Texans WR Andre Johnson (ankle).

Jaguars RB Storm Johnson (ankle).

49ers QB Colin Kaepernick (back).

Seahawks RB Marshawn Lynch (back).

Titans RB Dexter McCluster (foot).

Broncos PK Brandon McManus (right groin).

Seahawks RB Christine Michael (hamstring).

Steelers TE Heath Miller (not injury related).

Seahawks TE Zach Miller (ankle).

Steelers WR Lance Moore (groin).

Saints WR Joe Morgan (knee).

Panthers TE Greg Olsen (calf).

Vikings WR Cordarrelle Patterson (chest).

Cowboys QB Tony Romo (back).

Vikings TE Kyle Rudolph (abdomen).

Jaguars WR Cecil Shorts (hamstring).

Eagles WR Brad Smith (groin).

Panthers RB Mike Tolbert (chest).

Bills WR Sammy Watkins (ribs).

Titans QB Charlie Whitehurst (right finger).

Bills WR Robert Woods (ankle).

Washington RB Darrel Young (neck).

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Bruschi says it’s time for a new Commissioner

Goodell AP

So how is Commissioner Roger Goodell’s Friday press conference being received?  Based on a couple of former players who currently work for ESPN, not too good.

On ESPN, Mark Schlereth and Tedy Bruschi made some strong comments in response to Goodell’s remarks.  Bruschi’s remarks were particularly pointed, and strong.

We needed someone to go up there and be a leader,” Bruschi said.  “To be a leader and say something substantial.  To give all of the public out there, all of the fans, all of the former players, all of the current players.  To give them hope that things will be done right, and that wasn’t done because I don’t think Roger Goodell is the guy that can do that anymore.”

Bruschi then was reminded that Goodell has said he hasn’t considered resigning.

“Fixing a mistake is one thing, but he can’t escape this,” Bruschi said.  “He can’t escape this.  Because the NFL, a big thing about them also is image.  How the NFL is portrayed.  And as long as Roger Goodell is leading the NFL and he’s the face behind the shield, you will have the same emotions you had today, watching that press conference, listening to him speak in circles, wondering, ‘Man, what is this guy talking about?’  So as you continue and move forward and Roger Goodell is the Commissioner, you will continue to feel that way every time you see him.

“In my opinion, in my personal opinion, being a former player that spent 13 years in this league trying to do the right thing, I want a new Commissioner to lead my league.  I want a new Commissioner to go out there and say the right things and be that leader, because right now, Roger Goodell is not that.  And I don’t think he can ever be that.  Roger Goodell needs to step down and move on, and we need new leadership.  The big reset button needs to be pressed on the NFL right now, and it starts by Roger Goodell stepping down.”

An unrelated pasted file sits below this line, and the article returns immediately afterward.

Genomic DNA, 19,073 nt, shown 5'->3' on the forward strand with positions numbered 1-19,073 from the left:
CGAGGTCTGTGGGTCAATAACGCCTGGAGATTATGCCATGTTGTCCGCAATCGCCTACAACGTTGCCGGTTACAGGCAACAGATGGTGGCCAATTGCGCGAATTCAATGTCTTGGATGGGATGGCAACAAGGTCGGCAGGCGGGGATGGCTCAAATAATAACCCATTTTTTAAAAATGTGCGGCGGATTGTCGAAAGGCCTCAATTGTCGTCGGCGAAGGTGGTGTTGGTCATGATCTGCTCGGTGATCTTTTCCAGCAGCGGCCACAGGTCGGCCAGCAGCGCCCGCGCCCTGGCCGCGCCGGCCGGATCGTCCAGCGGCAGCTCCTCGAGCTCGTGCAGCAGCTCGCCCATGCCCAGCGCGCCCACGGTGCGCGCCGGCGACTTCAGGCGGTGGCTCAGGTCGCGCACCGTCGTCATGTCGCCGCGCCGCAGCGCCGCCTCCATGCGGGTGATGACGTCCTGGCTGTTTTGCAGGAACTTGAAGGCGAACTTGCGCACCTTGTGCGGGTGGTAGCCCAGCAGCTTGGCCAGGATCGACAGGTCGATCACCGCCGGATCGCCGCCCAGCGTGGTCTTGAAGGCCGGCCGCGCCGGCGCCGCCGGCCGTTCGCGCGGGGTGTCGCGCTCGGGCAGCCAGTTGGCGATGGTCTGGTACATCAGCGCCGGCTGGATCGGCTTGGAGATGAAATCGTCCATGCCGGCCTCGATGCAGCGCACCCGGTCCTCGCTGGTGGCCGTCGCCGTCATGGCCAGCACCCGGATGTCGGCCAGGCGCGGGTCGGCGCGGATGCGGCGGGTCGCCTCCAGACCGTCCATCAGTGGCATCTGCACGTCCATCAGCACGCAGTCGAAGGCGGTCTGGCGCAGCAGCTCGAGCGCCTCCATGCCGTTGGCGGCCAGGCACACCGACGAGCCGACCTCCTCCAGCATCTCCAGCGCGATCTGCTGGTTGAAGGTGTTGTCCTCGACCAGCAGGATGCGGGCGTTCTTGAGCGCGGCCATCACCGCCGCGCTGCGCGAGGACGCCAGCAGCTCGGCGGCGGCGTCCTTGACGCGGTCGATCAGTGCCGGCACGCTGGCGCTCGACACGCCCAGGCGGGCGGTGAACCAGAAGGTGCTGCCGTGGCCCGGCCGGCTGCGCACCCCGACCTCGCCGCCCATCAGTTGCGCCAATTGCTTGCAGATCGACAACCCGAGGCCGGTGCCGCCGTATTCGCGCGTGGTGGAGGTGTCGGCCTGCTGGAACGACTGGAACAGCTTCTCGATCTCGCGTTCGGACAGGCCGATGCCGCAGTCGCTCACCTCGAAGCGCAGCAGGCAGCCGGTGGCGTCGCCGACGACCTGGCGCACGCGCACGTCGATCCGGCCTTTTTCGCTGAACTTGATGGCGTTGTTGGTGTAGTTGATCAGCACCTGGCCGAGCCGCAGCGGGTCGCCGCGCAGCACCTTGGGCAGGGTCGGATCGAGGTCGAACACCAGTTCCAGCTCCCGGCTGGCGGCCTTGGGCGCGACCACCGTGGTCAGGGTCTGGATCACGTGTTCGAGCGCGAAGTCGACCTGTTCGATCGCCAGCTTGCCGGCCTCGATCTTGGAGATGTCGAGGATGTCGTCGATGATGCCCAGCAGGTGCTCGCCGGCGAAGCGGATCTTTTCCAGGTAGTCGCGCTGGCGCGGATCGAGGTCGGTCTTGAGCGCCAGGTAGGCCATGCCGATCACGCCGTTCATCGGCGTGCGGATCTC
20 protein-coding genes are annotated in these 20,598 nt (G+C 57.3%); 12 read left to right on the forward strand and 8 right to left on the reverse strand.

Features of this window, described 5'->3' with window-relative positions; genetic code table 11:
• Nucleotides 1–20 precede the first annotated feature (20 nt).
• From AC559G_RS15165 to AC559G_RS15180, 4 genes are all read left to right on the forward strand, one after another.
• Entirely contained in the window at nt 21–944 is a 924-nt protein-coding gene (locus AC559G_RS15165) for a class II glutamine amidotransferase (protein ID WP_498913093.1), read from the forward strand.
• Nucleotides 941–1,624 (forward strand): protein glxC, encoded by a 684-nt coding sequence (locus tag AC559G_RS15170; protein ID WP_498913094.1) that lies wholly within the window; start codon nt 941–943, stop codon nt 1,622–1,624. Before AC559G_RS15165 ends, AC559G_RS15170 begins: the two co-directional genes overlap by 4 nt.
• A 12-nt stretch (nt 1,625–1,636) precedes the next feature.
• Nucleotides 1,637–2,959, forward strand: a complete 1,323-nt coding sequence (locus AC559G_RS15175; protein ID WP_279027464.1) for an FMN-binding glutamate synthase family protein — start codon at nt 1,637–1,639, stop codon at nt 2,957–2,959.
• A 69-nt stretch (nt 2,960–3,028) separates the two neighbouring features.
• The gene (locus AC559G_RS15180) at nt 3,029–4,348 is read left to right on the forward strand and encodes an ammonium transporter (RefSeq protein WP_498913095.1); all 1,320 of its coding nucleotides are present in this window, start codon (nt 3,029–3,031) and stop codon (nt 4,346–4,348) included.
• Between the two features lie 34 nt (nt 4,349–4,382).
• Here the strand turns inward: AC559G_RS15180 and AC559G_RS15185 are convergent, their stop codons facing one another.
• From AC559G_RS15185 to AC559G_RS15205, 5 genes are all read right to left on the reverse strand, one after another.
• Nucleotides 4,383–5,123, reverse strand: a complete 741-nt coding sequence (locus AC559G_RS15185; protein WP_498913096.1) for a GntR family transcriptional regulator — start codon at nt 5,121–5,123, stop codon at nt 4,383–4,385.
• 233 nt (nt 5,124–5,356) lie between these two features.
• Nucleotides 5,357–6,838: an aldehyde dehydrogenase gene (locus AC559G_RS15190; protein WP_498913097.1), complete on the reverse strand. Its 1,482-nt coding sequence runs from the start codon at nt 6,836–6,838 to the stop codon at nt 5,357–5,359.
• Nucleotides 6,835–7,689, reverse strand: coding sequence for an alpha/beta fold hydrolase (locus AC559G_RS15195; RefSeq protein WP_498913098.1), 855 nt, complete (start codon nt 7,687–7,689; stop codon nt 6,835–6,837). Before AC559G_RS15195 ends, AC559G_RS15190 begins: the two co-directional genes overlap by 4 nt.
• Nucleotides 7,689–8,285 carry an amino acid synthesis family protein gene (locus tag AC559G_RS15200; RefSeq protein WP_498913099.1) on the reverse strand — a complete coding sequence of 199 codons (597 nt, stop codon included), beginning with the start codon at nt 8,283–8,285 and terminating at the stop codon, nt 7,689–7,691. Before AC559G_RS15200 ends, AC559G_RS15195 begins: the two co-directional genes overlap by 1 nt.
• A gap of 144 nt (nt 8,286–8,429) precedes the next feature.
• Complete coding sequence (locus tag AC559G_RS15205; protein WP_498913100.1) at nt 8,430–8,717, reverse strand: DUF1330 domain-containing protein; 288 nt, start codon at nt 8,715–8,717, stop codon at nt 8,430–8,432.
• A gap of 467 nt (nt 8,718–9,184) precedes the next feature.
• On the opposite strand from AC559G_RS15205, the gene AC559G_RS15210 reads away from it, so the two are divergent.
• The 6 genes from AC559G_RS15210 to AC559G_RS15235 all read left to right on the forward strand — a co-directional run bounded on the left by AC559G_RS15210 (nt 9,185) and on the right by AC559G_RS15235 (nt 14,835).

That won’t happen until owners begin to share Bruschi’s feelings.  Currently, there’s no indication that any do.  After Friday’s events, from a heavily criticized press conference to another bombshell report from ESPN suggesting a full-blown coverup, who knows where this thing is heading?

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ESPN stands by its Ravens report

Rice Getty Images

The Ravens contend that ESPN’s very thorough, heavily detailed, and thoroughly troubling report regarding the Ravens’ mishandling of the Ray Rice investigation contains “numerous errors, inaccuracies, false assumptions and, perhaps, misunderstandings.”  But the Ravens haven’t identified any “errors, inaccuracies, false assumptions and, perhaps, misunderstandings.”

Regardless, ESPN isn’t flinching.

“We stand by our reporting,” an ESPN spokesman told PFT on Friday night.

Considering that ESPN once canceled the popular Playmakers series under overt and express pressure from former Commissioner Paul Tagliabue, it’s safe to assume ESPN dotted all i’s and crossed all t’s before loading the cannon and aiming it at the Ravens and, as a practical matter, the league office.  The fact that ESPN and the NFL have a multi-billion-dollar broadcast partnership makes the report inherently more credible.

Put simply, ESPN isn’t going to swing and miss on something this important when it potentially undermines such an important relationship.

Meanwhile, the Ravens seem to be flailing.  If they dispute any, some, or all of the facts contained in the report, they should say so.  Surely, they know whether each and every allegation or statement on such an important and persistent issue is true.  Addressing the alleged “errors, inaccuracies, false assumptions and, perhaps, misunderstandings” should be simple.

Under the circumstances, it’s definitely necessary.